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Amazonian Coral Snake

Micrurus obscurus


Micrurus obscurus is one of the two largest Coral snakes in the world often reaching lengths over 1.5 meters, Micrurus surinamensis being the other Its colored bands are arranged in triads meaning there are 3 black bands between each pair of red bands (red, black, white, black, white, black, red). Although they are diurnal snakes, they are seldom seen, hiding in the leaf litter on jungle floors. They are Proteroglyphous snakes, meaning they have fixed grooved fangs in the front of the mouth. Like all coral snakes, when threatened they tuck their head in to protect it, twitch violently and wave their tails around like a stinger trying to look dangerous. It works as all the native population are convinced that they sting with their tail and nothing I can do will convince them otherwise. They even call Coral snakes “Scorpion snakes.” They all “know somebody” who was stung 😊


This one was photographed crossing a clearing near the rear of a house in the Amazon rainforest of SE Ecuador (700 masl).


There is disagreement on whether Micrurus spixii and Micrurus obscurus are separate species or variations of the same species. Reptile Database lists them as separate species so I have gone with that. Trying to keep up with reclassification is an impossible job.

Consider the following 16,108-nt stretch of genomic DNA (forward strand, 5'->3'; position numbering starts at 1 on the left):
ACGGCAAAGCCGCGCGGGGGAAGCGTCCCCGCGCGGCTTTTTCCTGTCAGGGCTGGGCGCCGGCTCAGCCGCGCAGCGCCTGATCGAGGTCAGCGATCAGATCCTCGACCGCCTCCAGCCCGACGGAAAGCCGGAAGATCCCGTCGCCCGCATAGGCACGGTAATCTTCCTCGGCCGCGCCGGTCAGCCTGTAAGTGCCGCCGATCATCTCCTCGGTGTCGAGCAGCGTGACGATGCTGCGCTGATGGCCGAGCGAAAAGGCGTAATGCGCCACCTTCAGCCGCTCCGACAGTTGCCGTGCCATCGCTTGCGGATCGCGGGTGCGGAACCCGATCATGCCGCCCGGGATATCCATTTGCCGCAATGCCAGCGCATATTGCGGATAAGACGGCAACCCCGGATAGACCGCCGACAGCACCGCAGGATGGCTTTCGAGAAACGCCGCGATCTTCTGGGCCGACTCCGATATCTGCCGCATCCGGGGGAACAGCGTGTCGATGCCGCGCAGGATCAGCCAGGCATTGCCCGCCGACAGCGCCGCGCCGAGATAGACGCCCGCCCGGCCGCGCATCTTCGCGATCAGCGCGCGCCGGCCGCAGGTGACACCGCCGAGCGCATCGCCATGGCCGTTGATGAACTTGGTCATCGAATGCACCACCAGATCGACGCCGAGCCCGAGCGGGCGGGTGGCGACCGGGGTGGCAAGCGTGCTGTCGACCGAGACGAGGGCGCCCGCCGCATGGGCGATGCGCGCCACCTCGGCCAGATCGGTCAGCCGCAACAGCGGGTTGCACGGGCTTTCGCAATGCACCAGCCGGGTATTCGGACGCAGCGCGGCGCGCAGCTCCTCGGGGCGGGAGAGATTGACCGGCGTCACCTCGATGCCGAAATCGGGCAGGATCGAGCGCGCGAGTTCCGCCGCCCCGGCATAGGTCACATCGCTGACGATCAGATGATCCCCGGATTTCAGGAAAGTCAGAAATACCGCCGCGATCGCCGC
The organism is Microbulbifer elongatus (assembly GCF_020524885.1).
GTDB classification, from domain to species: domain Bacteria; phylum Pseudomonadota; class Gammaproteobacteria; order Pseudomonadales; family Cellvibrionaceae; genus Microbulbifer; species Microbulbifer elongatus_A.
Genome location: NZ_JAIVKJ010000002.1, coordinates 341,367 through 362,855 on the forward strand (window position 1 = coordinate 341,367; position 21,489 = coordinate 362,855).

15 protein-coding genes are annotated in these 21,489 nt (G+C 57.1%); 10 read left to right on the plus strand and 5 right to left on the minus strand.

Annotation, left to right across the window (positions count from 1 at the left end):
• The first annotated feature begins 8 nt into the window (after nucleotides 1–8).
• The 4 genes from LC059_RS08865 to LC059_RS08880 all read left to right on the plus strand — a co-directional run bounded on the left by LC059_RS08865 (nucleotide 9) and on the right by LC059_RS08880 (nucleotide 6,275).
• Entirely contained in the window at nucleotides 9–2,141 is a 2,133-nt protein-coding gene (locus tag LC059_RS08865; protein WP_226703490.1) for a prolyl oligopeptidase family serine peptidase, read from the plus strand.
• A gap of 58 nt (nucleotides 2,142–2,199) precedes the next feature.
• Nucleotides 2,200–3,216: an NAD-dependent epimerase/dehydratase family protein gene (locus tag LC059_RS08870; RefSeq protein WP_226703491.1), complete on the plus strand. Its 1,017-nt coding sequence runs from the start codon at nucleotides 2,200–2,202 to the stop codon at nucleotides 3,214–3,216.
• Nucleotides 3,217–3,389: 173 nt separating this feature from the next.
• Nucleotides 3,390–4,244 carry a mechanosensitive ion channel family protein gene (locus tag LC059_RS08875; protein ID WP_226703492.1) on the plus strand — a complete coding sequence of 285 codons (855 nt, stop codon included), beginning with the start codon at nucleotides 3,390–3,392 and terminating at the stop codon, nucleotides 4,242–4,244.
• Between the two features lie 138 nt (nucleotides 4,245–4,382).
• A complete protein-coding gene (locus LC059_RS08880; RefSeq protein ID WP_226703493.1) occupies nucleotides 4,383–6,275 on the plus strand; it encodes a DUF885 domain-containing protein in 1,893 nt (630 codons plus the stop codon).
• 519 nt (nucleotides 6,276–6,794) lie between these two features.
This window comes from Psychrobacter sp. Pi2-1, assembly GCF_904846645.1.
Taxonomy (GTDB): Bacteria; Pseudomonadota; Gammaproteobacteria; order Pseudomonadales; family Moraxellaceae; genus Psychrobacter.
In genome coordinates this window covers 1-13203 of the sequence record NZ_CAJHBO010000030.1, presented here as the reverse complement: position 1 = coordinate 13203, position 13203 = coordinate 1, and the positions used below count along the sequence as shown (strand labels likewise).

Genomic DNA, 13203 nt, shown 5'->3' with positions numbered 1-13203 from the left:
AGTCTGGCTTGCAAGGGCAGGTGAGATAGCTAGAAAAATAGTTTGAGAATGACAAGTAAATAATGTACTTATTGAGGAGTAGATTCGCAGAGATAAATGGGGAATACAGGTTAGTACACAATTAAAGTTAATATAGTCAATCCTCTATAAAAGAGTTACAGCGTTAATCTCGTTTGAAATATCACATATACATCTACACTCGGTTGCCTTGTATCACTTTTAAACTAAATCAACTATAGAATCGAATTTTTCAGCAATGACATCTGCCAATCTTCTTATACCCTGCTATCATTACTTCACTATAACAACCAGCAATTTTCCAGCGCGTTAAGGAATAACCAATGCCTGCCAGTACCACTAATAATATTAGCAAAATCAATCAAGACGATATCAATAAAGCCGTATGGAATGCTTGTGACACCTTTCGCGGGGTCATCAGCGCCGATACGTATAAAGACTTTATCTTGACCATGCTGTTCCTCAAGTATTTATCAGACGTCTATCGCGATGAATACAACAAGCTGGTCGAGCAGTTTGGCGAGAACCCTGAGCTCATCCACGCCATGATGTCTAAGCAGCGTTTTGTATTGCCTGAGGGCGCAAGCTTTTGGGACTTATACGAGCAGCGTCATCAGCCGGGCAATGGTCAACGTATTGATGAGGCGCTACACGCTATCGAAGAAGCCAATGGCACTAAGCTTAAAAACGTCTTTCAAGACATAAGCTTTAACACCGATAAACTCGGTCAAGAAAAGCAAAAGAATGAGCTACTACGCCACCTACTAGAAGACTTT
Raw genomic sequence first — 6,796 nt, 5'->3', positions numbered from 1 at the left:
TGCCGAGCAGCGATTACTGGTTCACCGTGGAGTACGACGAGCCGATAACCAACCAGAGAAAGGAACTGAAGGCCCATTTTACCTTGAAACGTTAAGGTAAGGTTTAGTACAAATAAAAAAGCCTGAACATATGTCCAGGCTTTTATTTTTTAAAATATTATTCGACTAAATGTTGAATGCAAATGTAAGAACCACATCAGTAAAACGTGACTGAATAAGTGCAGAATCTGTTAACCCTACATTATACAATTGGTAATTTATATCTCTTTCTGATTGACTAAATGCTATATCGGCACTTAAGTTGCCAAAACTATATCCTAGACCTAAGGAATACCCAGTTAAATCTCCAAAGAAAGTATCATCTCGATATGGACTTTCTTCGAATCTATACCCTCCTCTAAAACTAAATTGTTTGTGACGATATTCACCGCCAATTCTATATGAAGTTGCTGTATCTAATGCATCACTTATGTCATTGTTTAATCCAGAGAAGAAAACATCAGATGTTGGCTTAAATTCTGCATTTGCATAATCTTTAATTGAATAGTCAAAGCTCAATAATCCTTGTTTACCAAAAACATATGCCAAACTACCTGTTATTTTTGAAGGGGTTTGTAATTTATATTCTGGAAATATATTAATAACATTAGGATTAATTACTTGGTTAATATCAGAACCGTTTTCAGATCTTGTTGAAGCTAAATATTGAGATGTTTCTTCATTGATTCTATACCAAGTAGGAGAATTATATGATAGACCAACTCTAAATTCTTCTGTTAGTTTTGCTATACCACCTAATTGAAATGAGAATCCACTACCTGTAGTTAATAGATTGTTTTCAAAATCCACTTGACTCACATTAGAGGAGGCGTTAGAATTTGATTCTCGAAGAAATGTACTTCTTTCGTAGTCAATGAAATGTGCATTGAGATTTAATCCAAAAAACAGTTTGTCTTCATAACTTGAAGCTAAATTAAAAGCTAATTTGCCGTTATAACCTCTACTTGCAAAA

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Tukup 8 months ago

Thanks Sukanya. They are spectacular snakes.

SukanyaDatta 8 months ago

Tukup, your snake spottings are spectacular!

Tukup 8 months ago

Yeah, they are. I've caught Coral snakes by picking them up by the tail for many years. I show them by tapping the end of the tail that there is no stinger there. They won't believe me. Frustrating but funny. They are a lot prettier than the actual scorpions. Thanks Jae.

Jae 8 months ago

Nice serie and notes, Tukup. Those scorpion snakes sure are beautiful :)

Spotted by

Morona-Santiago, Ecuador

Spotted on Jul 7, 2005
Submitted on Feb 4, 2021

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